She arises when daylight penetrates her bedroom. She has slept fitfully, frightened by nightmares, noises, rambunctious cats, barking dogs. She thinks someone entered her home late in the night, stole something; she’s not sure what. Fifteen years ago, the home she lived in was burglarized. So she hides her purse under her bed, takes off her gold wedding band, places it in a shoe. Hides the shoe. Every evening, she props a chair and wastebasket up against the front door. Closes windows and pulls draperies tight. Waits. Worries.
She dresses simply: a short-sleeved cotton pullover with a scoop neck (the only style neckline she has worn for decades), soiled gray polyester slacks, knee highs with runs, black canvas slip-ons. No underwear. Her wig is matted, her dentures loose.
She comes from wealth and prominence: her father was a prosperous farmer and real estate owner, her mother, a socialite and scholar. She went to private schools, rode thoroughbred horses, drove a Packard. She married three times, the third lasting thirty-four years; she’s been widowed nineteen. She had four children; one son died twenty-three years ago. She hasn’t remembered him for three, maybe four years. She doesn’t remember the names of the three remaining children, or that she has children, or that she ever married. When asked her own name, she appears confused, embarrassed; she’ll look away. More and more, she replies with a shake of her head, a giggle. Days, months, years, seasons and holidays hold no meaning for her, and she no longer inquires about them.
She often recalls her father and mother. She speaks of them in present tense, and thinks they have recently traveled to this home 3,000 miles from where she was raised, from where they lived and died, more than forty years ago. Family photos punctuate the walls of her bedroom. She cannot identify one person in them, not even a younger self. She remembers that she rode horses, and once sailed on a ship from Portland to Boston. She doesn’t remember that she lived along the East Coast in various villages and suburbs and cities, that she was fashion model, or had a good job at a large hotel in NYC, that she traveled on subways, and was never mugged; made love, read mysteries, cooked dinner every night, baked Christmas cookies and pies and birthday cakes; lived in a high-rise with a Manhattan view, shopped at Macy’s, danced to Lombardo and watched Lawrence Welk; read stories to her children, caressed her grandchild, voted for Nixon, played the piano, knitted afghans, wrote poetry, and reminisced ad nausea about her childhood; that she saw a UFO, two ghosts, and had premonitions that always came true.
Nothing works anymore, she quietly complains. She thinks her TV is broken; it’s unplugged. The microwave puzzles her; she hides things inside it. Her uses the refrigerator to store kitchen towels, broken knickknacks, garbage bags, bracelets. She forgets to close its door and ants get in and travel up. She removes food containers from the freezer and places them in dresser drawers or under her mattress. A Lean Cuisine entrée makes a solid bookend, until it thaws, softens, leaks.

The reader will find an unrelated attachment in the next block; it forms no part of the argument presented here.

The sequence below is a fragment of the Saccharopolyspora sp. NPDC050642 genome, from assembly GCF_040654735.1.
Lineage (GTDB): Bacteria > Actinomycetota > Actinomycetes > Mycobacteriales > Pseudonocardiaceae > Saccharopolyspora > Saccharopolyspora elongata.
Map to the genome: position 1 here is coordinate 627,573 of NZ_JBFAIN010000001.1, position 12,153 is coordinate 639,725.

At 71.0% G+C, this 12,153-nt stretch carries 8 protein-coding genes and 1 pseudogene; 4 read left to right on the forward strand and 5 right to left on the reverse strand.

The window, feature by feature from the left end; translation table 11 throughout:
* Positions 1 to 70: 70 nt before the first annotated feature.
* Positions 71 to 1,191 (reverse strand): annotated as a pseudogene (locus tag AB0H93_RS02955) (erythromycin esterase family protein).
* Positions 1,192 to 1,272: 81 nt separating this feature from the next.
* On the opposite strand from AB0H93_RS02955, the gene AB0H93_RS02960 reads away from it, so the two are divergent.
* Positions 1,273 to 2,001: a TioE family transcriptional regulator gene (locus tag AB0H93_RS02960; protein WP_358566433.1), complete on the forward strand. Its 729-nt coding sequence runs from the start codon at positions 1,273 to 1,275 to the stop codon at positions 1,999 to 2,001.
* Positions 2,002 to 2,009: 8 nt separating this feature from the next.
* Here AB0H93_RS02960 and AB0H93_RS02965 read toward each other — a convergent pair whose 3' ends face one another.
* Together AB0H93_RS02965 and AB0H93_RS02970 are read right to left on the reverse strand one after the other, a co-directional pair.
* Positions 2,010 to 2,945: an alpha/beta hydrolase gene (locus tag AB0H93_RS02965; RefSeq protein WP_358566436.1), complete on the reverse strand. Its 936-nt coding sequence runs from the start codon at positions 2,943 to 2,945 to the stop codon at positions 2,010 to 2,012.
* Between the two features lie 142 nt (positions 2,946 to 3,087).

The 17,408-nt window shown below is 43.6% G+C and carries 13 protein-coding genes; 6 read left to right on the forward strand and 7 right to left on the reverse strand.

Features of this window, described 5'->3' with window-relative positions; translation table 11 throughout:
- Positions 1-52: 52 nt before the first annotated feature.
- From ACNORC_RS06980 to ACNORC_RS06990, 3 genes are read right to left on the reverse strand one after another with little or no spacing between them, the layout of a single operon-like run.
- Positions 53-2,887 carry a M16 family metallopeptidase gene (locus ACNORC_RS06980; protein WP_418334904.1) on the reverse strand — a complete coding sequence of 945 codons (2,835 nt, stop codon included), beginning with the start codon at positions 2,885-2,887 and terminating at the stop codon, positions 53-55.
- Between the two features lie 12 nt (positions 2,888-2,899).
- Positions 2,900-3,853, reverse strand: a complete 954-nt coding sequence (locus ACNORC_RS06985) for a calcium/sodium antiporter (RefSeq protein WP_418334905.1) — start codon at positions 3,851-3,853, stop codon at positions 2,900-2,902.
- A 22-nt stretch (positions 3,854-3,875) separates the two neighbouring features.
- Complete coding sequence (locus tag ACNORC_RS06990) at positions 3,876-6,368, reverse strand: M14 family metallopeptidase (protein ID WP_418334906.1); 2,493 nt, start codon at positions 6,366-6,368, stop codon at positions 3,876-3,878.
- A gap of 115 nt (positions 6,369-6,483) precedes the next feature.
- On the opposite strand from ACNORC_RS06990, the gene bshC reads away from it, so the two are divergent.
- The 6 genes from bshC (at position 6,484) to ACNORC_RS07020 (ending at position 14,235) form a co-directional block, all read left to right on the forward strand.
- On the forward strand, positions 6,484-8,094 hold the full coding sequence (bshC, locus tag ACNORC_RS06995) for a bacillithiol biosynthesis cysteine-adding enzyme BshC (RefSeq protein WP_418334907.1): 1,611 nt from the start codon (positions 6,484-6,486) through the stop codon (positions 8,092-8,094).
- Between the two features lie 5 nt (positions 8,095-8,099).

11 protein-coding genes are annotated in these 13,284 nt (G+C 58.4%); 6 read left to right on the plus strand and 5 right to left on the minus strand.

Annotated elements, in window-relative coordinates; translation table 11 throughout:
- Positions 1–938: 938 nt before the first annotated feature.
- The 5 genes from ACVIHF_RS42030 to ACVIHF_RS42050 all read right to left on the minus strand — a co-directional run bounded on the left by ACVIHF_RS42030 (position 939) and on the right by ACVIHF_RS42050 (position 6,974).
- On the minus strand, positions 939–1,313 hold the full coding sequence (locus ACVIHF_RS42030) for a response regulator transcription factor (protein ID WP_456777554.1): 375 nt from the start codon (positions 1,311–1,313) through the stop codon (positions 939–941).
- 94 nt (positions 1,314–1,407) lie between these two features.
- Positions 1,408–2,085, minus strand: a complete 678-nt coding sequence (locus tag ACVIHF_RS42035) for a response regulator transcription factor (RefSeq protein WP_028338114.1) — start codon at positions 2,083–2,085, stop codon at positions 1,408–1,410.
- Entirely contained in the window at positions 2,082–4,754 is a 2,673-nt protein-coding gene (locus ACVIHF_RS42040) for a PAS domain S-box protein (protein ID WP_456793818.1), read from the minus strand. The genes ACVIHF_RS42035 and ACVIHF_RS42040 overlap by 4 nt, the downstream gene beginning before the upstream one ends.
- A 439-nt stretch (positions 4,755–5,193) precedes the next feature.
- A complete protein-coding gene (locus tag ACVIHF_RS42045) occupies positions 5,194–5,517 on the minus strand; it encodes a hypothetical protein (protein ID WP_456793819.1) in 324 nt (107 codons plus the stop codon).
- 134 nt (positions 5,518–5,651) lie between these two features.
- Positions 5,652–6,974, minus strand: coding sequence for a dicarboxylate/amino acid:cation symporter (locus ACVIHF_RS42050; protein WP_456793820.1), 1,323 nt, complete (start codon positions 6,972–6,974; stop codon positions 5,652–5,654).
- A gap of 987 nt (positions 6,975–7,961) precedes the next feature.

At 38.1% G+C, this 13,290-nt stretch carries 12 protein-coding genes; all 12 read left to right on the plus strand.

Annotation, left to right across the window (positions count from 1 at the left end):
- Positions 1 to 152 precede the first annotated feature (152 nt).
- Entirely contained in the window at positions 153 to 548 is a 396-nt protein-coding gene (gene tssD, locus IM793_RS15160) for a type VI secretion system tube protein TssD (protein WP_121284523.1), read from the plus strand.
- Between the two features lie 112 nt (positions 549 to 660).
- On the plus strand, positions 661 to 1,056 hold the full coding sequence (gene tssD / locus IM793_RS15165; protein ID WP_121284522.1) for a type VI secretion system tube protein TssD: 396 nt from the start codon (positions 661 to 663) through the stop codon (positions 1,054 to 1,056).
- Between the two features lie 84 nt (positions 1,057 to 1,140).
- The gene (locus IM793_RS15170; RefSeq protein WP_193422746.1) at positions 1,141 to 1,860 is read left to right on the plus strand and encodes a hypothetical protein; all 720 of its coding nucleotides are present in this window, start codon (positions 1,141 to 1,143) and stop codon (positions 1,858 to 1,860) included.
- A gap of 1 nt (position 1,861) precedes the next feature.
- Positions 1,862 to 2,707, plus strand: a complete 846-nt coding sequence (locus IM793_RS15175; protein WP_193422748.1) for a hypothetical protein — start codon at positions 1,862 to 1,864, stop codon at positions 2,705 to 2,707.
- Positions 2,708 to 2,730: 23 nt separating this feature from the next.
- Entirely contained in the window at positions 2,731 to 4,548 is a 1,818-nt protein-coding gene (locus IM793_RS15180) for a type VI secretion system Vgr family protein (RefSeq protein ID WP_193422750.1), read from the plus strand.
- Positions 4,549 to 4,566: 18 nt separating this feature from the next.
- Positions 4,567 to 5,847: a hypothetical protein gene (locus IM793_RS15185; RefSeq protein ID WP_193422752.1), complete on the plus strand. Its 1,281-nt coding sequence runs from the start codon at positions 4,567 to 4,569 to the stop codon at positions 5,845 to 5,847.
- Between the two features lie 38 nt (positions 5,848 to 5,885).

She identifies three cats and a graying, arthritic toy poodle as “my children.” Usually. She mistakes one cat lying on her bed for a man, becomes frightened. Why is the man lying there? Why won’t he leave? She talks to the dog and believes he responds. His is the one name she still holds firm in her mind: “Tommy says . . .” One day the dog’s back blistered, and his fur fell out in chunks. Something toxic or scalding had spilled on him. A bald scabby patch marks the spot. She touches the spot and asks what happened. Who knows?
She sits on the sofa, chattering and pointing, the poodle tucked in next to her. Dysphasia prevents her from completing sentences or making sense. She seems content, almost happy. She doesn’t need diapers, and she doesn’t wander. Yet.
A woman comes daily and brings her food. She is always surprised to see her, and greets her with a smile, a hug and a kiss. She doesn’t realize the woman is her daughter, but tells her, “I love you.” Habit. Occasionally, she calls this woman “mother.” The woman brings her breakfast and dinner, leftovers from her own meals, cans of Ensure, yogurt, cheese and chocolate. The woman checks to see that there is toilet paper, that the bed sheets and blankets are still in place and unsoiled, that water and food is available for “the children.” The woman scoops out the cat litter box, kills the ants, removes the garbage. Bundles up the laundry.
The woman sits on the sofa next to her mother with the TV on, volume turned up, the noise of it and her mother’s babble blending. The woman looks at her mother’s face and sees her own reflection. Momentarily. She says nothing that expresses the sorrow and fear she feels; says nothing about her activities, her accomplishments, her joys, her sense of loss; tries hard to repress her anger, and show patience. To understand and accept remains a goal. She sits there for an hour—or a little longer. She leaves, and nothing remains from her visit.
03 October 1995